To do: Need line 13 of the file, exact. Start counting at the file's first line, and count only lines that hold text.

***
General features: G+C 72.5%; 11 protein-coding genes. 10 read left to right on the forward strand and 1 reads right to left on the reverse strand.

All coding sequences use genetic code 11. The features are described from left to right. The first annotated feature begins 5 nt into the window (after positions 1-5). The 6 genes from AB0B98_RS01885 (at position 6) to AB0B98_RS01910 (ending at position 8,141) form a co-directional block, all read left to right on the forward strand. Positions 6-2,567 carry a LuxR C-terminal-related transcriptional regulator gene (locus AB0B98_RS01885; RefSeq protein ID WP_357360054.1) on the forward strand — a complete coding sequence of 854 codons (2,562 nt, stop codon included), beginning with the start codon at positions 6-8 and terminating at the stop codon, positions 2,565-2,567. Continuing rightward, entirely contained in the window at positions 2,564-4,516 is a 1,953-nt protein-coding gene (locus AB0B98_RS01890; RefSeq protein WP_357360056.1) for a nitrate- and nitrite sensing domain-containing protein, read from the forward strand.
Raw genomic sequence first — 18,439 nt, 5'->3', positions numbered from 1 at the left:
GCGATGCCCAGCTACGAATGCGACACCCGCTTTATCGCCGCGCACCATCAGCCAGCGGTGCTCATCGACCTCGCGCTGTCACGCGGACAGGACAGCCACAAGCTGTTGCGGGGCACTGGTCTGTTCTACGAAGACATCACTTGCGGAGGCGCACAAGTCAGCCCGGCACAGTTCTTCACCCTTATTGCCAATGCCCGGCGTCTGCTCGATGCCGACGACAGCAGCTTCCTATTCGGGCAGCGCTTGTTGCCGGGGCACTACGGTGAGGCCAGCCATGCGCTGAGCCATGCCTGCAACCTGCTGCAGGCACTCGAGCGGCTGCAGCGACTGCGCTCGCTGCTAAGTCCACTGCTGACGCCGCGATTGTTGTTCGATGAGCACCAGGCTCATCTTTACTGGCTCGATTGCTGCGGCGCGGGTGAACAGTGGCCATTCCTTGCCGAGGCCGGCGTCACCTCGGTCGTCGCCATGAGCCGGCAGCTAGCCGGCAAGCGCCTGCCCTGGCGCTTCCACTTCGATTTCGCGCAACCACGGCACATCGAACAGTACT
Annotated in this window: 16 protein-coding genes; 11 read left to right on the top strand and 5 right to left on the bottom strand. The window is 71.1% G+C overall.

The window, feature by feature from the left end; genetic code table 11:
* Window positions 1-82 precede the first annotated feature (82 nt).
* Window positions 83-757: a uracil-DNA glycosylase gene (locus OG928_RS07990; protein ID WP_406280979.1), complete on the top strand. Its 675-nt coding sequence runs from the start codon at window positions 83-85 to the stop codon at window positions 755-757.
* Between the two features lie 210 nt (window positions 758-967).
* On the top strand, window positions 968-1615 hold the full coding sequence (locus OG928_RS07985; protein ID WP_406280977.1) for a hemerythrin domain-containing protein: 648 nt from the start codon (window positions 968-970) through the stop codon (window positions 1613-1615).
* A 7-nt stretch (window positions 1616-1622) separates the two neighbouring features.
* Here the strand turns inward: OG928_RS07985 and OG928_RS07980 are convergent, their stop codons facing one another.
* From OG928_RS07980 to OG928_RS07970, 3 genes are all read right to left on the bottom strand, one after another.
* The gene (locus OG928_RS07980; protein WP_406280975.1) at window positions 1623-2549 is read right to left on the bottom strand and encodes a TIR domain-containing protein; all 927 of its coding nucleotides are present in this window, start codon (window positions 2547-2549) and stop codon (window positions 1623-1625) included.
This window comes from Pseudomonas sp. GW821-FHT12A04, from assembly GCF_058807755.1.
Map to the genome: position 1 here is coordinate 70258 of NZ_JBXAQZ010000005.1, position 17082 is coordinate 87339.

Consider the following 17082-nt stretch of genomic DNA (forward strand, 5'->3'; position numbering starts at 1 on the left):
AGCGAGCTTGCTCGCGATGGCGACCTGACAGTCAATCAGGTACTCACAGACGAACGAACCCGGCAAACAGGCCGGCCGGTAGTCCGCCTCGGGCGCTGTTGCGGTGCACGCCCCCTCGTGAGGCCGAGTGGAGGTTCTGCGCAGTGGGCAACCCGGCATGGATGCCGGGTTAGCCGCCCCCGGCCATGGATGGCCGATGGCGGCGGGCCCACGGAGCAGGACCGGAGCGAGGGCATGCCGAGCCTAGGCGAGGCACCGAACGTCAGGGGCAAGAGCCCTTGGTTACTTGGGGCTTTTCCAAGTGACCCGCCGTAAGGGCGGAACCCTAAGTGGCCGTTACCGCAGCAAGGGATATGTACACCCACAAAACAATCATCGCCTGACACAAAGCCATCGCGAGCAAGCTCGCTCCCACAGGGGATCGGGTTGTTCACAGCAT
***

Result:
* From OG928_RS07980 to OG928_RS07970, 3 genes are all read right to left on the bottom strand, one after another.